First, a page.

The first section of the code sets up variables for various elements on the page, such as the button used to open the weapon selector, the modal window that contains the weapons, and the current weapon the user has selected. It also sets up variables to display information about a weapon when the user hovers over it in the weapon selector.


The second section of the code adds an "active" class to the weapon selector modal window, and applies a blur filter to the current weapon and app info elements, which are located behind the modal window. This is done to highlight the modal window and make it the focus of the user's attention.


The third section of the code listens for a click event on the selector button. If the modal window is already displayed (with a "block" display style), the "active" class is removed and the blur filter is removed from the current weapon and app info elements. If the modal window is not currently displayed, the "active" class is added to the modal window, and the blur filter is applied to the current weapon and app info elements.


The fourth section of the code sets up two functions that are called when a user hovers over or leaves a weapon in the selector. When the user hovers over a weapon, the function updates the display of the weapon name, damage, fire rate, accuracy, and range. When the user moves the cursor away from a weapon, the function resets the displayed information to its default values.


The fifth section of the code sets up a function that is called when a user selects a weapon from the selector. The function updates the current weapon name and image with the selected weapon's data, and removes the "active-weapon" class from any previously selected weapon. It then adds the "active-weapon" class to the newly selected weapon, which highlights it in the selector. Finally, the function removes the "active" class from the modal window and removes the blur filter from the current weapon and app info elements, returning the display to its default state.


Overall, this code allows users to easily select a weapon for their video game character by displaying a modal window with a list of options, highlighting the selected weapon, and displaying detailed information about each option when hovered over.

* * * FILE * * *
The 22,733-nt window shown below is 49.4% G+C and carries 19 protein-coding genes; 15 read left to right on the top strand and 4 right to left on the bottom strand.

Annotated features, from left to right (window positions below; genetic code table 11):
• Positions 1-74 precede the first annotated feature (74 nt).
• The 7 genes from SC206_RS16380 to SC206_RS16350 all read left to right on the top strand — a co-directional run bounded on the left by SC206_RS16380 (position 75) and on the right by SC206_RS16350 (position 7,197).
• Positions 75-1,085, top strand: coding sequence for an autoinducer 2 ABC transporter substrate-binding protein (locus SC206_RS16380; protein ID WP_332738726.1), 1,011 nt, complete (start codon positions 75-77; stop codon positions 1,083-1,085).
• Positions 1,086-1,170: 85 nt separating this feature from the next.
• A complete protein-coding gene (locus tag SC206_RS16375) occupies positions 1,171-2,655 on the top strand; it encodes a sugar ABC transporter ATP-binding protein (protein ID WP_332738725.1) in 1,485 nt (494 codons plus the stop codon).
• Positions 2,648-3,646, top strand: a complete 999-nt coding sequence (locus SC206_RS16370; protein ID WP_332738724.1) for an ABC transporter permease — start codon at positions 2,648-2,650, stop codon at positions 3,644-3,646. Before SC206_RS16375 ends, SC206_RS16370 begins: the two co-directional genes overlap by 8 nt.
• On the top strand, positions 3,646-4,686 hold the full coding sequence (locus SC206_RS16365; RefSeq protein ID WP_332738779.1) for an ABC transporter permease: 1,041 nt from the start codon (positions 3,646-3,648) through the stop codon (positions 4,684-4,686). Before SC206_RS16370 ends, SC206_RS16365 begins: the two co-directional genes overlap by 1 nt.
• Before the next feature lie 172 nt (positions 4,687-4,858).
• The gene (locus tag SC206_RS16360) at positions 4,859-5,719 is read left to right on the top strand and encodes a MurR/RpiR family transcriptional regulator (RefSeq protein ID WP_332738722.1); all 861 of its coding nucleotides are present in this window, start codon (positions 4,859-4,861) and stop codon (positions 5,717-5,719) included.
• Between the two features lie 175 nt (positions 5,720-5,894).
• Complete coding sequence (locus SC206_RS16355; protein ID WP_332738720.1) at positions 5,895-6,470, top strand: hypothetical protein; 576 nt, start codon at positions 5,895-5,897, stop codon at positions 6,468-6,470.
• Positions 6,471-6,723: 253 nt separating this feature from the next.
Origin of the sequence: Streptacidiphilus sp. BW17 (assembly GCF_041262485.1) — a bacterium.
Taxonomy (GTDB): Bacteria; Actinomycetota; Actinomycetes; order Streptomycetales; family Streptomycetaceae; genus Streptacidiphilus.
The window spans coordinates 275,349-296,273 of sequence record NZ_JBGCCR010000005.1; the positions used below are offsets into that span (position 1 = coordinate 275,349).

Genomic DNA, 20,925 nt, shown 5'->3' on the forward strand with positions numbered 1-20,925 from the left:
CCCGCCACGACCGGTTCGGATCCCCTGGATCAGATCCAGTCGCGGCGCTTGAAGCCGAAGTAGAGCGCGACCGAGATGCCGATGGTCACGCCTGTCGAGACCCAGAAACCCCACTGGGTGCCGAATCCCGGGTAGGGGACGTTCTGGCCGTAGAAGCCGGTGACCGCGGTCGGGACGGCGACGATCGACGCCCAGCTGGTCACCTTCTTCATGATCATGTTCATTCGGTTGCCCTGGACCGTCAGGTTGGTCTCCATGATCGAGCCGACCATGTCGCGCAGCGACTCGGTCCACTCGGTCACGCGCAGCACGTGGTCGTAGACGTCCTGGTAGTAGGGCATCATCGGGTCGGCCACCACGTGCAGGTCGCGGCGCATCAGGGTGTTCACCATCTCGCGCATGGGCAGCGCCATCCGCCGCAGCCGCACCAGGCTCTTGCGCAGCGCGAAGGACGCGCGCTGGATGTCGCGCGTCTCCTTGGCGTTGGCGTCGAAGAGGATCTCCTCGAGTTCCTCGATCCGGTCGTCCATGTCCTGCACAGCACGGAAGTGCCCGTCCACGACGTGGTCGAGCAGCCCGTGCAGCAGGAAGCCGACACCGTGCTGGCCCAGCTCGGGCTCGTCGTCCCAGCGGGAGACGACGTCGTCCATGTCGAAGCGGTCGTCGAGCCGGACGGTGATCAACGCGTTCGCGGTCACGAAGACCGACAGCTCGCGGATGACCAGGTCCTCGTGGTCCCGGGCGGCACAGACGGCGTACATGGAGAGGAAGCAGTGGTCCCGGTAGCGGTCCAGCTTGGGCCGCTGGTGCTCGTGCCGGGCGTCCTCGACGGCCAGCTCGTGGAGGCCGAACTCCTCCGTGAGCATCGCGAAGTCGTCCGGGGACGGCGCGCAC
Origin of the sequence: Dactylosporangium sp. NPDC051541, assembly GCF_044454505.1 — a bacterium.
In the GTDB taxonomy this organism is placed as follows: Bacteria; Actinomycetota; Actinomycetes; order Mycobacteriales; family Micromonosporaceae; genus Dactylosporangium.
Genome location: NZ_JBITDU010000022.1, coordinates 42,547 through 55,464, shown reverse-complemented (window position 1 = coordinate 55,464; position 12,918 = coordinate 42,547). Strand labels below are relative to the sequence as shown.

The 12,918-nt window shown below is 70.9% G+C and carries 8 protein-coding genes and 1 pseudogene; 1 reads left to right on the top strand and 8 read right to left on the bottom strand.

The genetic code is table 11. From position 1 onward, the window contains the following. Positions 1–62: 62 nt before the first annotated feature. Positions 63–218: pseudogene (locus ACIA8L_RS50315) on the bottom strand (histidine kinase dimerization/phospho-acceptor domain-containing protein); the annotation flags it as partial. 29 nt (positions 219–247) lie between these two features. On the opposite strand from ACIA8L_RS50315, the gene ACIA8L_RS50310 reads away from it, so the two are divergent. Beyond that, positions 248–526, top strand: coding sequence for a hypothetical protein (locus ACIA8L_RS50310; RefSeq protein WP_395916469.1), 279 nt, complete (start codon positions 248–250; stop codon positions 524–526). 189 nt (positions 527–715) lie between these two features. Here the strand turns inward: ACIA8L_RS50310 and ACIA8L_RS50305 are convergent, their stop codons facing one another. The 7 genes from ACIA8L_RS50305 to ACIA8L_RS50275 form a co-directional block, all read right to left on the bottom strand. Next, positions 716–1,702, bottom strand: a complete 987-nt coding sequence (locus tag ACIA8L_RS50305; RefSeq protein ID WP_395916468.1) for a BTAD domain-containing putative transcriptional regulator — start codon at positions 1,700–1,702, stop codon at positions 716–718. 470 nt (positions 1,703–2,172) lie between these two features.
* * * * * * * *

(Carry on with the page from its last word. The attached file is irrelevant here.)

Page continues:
Create a JavaScript file with the name of script.js and paste the given codes into your JavaScript file and make sure it's linked properly to your HTML document, so that the scripts are executed on the page. Remember, you’ve to create a file with .js extension.

var selectorButton = document.getElementById("weapon-selector-button");
var selectorModal = document.getElementById("weapon-selector-wrapper");
var currentWeapon = document.getElementById("current-weapon");
var appInfo = document.getElementById("app-info");

var hoveredWeaponName = document.getElementById("hovered-weapon-name");
var hoveredWeaponDamage = document.getElementById("damage");
var hoveredWeaponFireRate = document.getElementById("fire-rate");
var hoveredWeaponAccuracy = document.getElementById("accuracy");
var hoveredWeaponRange = document.getElementById("range");

selectorModal.classList.add("active"); 
currentWeapon.style.filter = "blur(5px)";
appInfo.style.filter = "blur(5px)";

selectorButton.addEventListener("click", function() {
  if(selectorModal.style.display === "block") {
    selectorModal.classList.remove("active"); 
    currentWeapon.style.filter = "none";
    appInfo.style.filter = "none";
  } else {
    selectorModal.classList.add("active"); 
    currentWeapon.style.filter = "blur(5px)";
    appInfo.style.filter = "blur(5px)";
  }
});

function mouseoverWeapon(element){
  hoveredWeaponName.textContent = element.dataset.weapon;
  hoveredWeaponDamage.style.width = element.dataset.damage;
  hoveredWeaponFireRate.style.width = element.dataset.fireRate;
  hoveredWeaponAccuracy.style.width = element.dataset.accuracy;
  hoveredWeaponRange.style.width = element.dataset.range;
}

function onmouseoutWeapon(){
  hoveredWeaponName.textContent = "Select Weapon";
  hoveredWeaponDamage.style.width = "0%";
  hoveredWeaponFireRate.style.width = "0%";
  hoveredWeaponAccuracy.style.width = "0%";
  hoveredWeaponRange.style.width = "0%";
}

function changeCurrentWeaponWith(element) {
  var currentWeaponName = document.getElementById('current-weapon-name');
  var currentWeaponImage = document.getElementById('current-weapon-image');
  
  var activeWeapon = document.getElementsByClassName('active-weapon')[0];
  
  activeWeapon.classList.remove('active-weapon');
  
  currentWeaponName.innerHTML = element.dataset.weapon;
  currentWeaponImage.src = element.dataset.image;
  
  element.classList.add("active-weapon");
  
  selectorModal.classList.remove("active"); 
  currentWeapon.style.filter = "none";
  appInfo.style.filter = "none";
}

Final Output:

building the gta 5 weapon wheel using html, css and javascript.gif

Conclusion:

Congratulations on building your very own GTA 5 Weapon Wheel using HTML, CSS, and JavaScript! By following this tutorial, you have learned how to create a fun, interactive project that can be customized to your liking. You can now experiment with different designs and functionality to make your Weapon Wheel truly unique.


Remember to continue practicing your HTML, CSS, and JavaScript skills by building more projects and experimenting with new ideas. The possibilities are endless, and with each project, you will continue to improve your skills.


We hope you found this tutorial helpful and that you had fun building your Weapon Wheel. If you have any questions or feedback, please leave a comment below. Happy coding!

That’s a wrap!

I hope you enjoyed this post. Now, with these examples, you can create your own amazing page.

Did you like it? Let me know in the comments below 🔥 and you can support me by buying me a coffee.

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Thanks!
Faraz 😊